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Robinhood, the free trading app that helped spur retail investments during the pandemic, has switched to JPMorgan Chase to handle vital money transfers to customer accounts.
The startup emailed customers this week that it is now using JPMorgan, the largest US bank by assets, to process transactions for cash management accounts. Previously, the company had used Ohio-based Sutton Bank, an eight-branch lender.
“This change is part of a larger effort to deliver a more consistent and reliable experience and will improve our ability to meet your cash management needs,” Robinhood said in the email.
The move shows how traditional banks compete with fintech players like Robinhood and enable the new guard, which has quickly attracted more than 13 million users interested in free trade and a clean user interface. JPMorgan chief executive Jamie Dimon has repeatedly warned shareholders that fintech and big tech players are entering the territory of his industry.
“Many of these new competitors have done an excellent job of alleviating customer vulnerabilities and making digital platforms extremely easy to use,” said Dimon in his annual investor letter this month. “From loans to payment systems to investments, they did a great job.”
While JPMorgan Robinhood enjoys providing financial services – and pushing for additional payment services – the bank is also competing with the upstart.
Online brokers across the industry have ultimately taken Robinhood’s no-commission stance, and JPMorgan is offering free, unlimited trades through its own mobile app. Robinhood and JPMorgan declined to comment on this story.
JPMorgan’s wholesale payments business, operated by Takis Georgakopoulos, won the Robinhood business last year and recently started taking over accounts, according to one knowledgeable person. Last year, his company also acquired Coinbase and Gemini, two leading Bitcoin exchanges, as payment processing customers.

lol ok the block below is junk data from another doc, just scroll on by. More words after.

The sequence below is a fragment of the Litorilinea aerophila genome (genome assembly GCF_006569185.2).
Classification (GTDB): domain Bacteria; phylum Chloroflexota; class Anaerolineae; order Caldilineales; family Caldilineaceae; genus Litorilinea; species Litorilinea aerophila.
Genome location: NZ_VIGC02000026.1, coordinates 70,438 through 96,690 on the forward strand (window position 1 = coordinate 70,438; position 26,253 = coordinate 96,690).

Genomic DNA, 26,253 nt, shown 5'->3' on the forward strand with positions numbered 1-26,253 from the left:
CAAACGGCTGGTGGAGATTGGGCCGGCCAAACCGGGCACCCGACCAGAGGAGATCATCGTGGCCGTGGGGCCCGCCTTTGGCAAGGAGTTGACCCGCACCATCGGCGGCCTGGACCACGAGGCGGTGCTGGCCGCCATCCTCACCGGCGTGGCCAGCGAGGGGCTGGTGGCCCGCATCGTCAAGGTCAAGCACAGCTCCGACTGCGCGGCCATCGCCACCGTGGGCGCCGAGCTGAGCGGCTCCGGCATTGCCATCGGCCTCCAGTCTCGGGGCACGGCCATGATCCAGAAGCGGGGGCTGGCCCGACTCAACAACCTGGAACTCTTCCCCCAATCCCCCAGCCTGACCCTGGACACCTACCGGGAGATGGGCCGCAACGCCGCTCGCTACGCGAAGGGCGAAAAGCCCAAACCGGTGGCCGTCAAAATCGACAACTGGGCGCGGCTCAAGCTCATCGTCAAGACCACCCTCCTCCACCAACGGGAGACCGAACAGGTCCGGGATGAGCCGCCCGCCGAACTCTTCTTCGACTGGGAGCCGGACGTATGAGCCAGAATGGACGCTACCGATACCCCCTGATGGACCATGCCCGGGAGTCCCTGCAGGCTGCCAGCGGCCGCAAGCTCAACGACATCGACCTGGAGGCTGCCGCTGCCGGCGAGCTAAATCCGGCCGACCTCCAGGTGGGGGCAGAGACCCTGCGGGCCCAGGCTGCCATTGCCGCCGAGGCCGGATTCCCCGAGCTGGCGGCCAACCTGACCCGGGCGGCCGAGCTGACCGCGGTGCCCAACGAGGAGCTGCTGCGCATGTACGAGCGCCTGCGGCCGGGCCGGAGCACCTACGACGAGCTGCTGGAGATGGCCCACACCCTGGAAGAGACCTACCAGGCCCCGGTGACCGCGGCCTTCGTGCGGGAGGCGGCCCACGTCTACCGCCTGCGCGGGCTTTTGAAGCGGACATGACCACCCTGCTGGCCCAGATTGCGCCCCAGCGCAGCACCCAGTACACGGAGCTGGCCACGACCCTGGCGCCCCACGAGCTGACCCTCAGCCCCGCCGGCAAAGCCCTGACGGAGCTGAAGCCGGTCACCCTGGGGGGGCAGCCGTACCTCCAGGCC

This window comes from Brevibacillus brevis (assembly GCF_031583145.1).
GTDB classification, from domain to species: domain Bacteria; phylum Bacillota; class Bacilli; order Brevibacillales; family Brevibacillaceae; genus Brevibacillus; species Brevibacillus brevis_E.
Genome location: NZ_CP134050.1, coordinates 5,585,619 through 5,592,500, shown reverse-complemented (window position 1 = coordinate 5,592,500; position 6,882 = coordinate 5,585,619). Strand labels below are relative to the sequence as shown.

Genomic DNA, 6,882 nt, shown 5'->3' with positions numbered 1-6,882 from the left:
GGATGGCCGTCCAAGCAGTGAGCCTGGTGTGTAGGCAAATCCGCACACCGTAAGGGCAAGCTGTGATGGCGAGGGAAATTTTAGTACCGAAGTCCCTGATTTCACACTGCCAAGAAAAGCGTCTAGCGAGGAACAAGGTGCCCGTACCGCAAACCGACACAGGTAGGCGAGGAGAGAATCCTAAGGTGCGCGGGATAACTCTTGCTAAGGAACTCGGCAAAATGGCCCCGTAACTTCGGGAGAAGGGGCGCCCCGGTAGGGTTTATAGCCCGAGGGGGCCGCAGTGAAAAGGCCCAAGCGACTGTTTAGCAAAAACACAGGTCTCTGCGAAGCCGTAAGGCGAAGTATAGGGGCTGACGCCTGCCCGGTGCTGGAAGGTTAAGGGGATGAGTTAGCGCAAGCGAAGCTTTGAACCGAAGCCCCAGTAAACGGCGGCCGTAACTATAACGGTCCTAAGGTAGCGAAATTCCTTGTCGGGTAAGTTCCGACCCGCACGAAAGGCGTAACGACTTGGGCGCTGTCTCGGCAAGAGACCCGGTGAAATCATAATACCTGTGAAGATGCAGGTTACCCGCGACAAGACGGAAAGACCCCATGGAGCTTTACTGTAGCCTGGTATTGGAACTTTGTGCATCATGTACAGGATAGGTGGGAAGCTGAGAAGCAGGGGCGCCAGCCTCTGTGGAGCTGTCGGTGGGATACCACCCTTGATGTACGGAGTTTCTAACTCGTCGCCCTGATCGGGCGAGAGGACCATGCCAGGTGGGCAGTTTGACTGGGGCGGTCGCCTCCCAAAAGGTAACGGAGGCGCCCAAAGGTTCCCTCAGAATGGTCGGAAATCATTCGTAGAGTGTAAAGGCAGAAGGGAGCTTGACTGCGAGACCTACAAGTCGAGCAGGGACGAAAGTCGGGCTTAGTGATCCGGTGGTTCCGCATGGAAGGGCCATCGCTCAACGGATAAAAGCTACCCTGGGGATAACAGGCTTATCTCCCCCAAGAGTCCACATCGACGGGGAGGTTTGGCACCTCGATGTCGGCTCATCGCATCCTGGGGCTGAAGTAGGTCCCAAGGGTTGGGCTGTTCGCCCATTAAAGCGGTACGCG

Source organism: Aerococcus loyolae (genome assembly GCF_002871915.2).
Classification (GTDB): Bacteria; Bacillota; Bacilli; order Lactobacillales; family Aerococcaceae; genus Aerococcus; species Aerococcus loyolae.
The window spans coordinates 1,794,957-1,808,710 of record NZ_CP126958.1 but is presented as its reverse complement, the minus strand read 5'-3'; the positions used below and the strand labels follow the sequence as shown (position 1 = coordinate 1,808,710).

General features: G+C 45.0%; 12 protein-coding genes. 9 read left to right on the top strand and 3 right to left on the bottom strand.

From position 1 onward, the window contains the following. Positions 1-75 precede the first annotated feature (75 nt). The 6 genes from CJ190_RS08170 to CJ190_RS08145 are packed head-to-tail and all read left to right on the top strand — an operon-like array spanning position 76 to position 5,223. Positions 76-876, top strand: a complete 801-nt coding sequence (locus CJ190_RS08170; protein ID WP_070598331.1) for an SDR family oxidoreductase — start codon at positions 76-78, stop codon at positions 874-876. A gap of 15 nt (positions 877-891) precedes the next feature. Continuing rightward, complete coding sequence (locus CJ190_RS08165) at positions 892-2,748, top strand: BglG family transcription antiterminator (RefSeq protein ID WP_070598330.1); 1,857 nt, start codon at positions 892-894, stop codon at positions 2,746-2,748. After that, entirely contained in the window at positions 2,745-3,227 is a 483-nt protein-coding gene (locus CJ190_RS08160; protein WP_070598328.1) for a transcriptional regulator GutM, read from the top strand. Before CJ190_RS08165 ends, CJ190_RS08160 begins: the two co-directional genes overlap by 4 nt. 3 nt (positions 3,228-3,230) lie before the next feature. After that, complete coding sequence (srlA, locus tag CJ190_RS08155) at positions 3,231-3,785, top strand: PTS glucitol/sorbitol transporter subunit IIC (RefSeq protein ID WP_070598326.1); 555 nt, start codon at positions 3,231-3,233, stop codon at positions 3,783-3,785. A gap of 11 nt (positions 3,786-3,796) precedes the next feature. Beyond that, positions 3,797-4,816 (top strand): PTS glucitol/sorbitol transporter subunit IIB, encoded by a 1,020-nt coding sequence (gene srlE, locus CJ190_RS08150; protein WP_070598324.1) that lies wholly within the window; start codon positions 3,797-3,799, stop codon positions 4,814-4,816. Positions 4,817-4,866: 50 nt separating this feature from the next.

The payment agreement is part of a network of connections between Robinhood and traditional lenders. Robinhood relies on banks such as JPMorgan, Goldman Sachs, and Morgan Stanley for massive commercial lines of credit to fund business activities.
The latest development is coming from investment banks, including JPMorgan Jockey, for lucrative roles in Robinhood’s upcoming IPO. Last month, Robinhood announced that it had filed a confidential listing with the Securities and Exchange Commission for the end of the second quarter.
While Robinhood’s latest fundraising put its valuation at $ 11.7 billion, Bloomberg’s private equity trading found it could be worth up to $ 40 billion if it went public.
The boom in retail investment initiated by Robinhood, coupled with $ trillion in government incentives, has seen new customers and brokerage increases this year.
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